The Media and Entertainment sector, through the Confederation of Indian Industry (CII), has sought industry status for itself and infrastructure status for broadcasting, ahead of the Union Budget 2021 to be presented by the Finance Minister on February 1.

The M&E sector has been growing at an estimated gross annual rate of around 13.5% for the past several years and has shown the potential to reach $100 billion by 2030. But despite being one of the top revenue earners for the government and having expanded India’s soft power reach globally, the sector has been conspicuously absent from the list of focus sectors in the Union Budgets for over two decades now.

However, in the wake of Covid-19 pandemic, the M&E sector has been grappling with multiple problems owing to the economic lockdown and social distancing restrictions put in place. Now, through the CII, the sector has come up with a Pre-Budget Memorandum 2021-22 that recommends a number of changes to help it stand back on its feet.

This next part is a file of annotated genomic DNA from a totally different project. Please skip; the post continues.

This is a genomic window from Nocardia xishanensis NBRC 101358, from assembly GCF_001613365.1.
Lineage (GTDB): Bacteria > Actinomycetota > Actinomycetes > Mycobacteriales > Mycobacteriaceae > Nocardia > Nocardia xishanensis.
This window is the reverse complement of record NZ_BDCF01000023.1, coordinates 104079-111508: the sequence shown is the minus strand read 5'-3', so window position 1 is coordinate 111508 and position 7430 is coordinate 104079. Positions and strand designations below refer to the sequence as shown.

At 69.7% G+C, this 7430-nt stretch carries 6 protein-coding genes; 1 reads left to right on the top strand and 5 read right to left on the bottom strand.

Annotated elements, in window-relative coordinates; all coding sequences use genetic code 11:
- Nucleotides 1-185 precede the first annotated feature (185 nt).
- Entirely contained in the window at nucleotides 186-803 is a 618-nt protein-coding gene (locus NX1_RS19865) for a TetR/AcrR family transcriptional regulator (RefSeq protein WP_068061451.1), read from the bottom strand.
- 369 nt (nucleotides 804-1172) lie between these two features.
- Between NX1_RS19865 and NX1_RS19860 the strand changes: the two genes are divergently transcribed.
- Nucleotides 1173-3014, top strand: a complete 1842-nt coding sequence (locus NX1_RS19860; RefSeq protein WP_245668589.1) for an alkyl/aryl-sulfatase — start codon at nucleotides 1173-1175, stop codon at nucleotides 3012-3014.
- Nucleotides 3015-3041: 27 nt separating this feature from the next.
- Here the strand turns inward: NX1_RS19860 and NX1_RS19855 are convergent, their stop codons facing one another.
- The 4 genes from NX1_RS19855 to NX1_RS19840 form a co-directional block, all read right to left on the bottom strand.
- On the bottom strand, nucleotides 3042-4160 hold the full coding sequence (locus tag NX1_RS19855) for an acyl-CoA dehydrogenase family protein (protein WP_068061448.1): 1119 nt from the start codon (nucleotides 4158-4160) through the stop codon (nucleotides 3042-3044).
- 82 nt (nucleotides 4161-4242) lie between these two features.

“The sector has been growing at a gross annual rate of 13.5% for the past several years and has the potential to provide millions of jobs and boost India’s export performance. Getting industry status will help the sector get cohesive policies, special schemes and subsidies,” says the pre-budget memorandum.

It also adds that infrastructure status for broadcasting would give it the much needed support to get access to funds at a lower rate for laying cables, and building and maintenance of towers.

Under the direct tax recommendations, CII has sought a change in withholding on royalty payments towards non-theatrical rights. It said that non-theatrical rights of films such as those for digital and satellite platforms are currently subject to a 10% tax. The industry body is of the view that the rate of withholding tax on domestic royalty payments towards non-theatrical rights be brought down to 2% on a par with what is levied on earnings from sale, distribution and exhibition of cinematographic films. “This would come as a huge respite to the industry, particularly for small production houses, by addressing their cashflow issues for working capital requirement,” the pre-budget memorandum says.